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In materials science and solid mechanics, **Poisson's ratio** (nu) is a measure of the **Poisson effect**, the deformation (expansion or contraction) of a material in directions perpendicular to the specific direction of loading. The value of Poisson's ratio is the negative of the ratio of transverse strain to axial strain. For small values of these changes, is the amount of transversal elongation divided by the amount of axial compression. Most materials have Poisson's ratio values ranging between 0.0 and 0.5. Soft materials,^{[1]} such as rubber, where the bulk modulus is much higher than the shear modulus, Poisson's ratio is near 0.5. For open-cell polymer foams, Poisson's ratio is near zero, since the cells tend to collapse in compression. Many typical solids have Poisson's ratios in the range of 0.2-0.3. The ratio is named after the French mathematician and physicist Siméon Poisson.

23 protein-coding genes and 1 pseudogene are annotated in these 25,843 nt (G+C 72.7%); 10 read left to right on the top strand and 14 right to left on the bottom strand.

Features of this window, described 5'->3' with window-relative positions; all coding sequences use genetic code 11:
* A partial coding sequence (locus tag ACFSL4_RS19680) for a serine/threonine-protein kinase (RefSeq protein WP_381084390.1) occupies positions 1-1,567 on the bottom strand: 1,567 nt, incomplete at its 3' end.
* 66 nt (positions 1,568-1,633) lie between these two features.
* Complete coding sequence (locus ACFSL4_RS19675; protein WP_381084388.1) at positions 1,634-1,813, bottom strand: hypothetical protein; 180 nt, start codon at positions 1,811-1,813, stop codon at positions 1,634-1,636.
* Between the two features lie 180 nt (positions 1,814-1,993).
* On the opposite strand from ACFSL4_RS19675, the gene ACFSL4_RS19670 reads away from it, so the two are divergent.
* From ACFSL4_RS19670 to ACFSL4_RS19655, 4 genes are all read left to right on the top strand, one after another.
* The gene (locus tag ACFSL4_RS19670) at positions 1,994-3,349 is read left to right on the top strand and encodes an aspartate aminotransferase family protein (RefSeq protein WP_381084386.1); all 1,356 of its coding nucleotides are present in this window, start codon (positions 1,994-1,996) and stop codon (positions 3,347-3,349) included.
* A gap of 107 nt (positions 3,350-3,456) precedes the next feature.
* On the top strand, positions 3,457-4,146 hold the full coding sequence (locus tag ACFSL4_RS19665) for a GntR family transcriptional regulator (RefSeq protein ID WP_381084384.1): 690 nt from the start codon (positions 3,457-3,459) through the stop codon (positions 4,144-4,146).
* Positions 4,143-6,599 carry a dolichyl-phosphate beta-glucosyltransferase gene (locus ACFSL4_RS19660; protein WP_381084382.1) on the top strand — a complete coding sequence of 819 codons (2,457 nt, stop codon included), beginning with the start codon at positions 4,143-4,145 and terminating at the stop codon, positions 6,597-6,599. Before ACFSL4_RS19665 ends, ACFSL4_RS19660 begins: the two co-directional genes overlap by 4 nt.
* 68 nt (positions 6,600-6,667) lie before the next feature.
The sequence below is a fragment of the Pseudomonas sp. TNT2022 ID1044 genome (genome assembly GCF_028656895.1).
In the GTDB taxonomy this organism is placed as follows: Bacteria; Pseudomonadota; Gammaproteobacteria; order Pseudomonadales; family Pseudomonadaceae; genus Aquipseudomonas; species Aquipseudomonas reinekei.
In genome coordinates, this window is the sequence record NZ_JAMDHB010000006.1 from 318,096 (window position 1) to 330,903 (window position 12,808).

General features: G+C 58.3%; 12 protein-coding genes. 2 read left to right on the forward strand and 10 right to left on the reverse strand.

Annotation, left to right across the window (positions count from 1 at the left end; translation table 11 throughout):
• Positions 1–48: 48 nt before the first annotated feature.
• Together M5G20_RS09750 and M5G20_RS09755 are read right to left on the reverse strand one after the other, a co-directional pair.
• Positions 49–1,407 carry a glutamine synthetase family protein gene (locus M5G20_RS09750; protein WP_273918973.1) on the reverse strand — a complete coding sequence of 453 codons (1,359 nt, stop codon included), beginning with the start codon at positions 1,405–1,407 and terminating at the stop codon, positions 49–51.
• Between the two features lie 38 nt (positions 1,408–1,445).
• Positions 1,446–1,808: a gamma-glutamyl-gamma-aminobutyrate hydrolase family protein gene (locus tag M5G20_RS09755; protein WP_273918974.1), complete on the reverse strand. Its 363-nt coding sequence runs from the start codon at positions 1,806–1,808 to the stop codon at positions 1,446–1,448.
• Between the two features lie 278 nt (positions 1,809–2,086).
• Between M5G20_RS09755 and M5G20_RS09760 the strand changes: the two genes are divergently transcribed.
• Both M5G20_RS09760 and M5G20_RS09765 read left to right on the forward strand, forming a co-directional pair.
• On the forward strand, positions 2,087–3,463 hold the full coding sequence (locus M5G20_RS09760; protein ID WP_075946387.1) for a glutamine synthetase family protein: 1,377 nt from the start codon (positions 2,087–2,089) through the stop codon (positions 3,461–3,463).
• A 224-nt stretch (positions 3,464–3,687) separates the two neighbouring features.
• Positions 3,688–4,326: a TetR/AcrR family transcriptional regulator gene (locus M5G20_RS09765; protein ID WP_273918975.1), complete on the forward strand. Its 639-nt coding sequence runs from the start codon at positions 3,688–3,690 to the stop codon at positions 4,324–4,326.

**^**For soft materials, the bulk modulus (K) is typically large compared to the shear modulus (G) so that they can be regarded as incompressible, since it is easier to change shape than to compress. This results in the Young's modulus (E) being and hence .Jastrzebski, D. (1959).*Nature and Properties of Engineering Materials*(Wiley International ed.). John Wiley & Sons, Inc.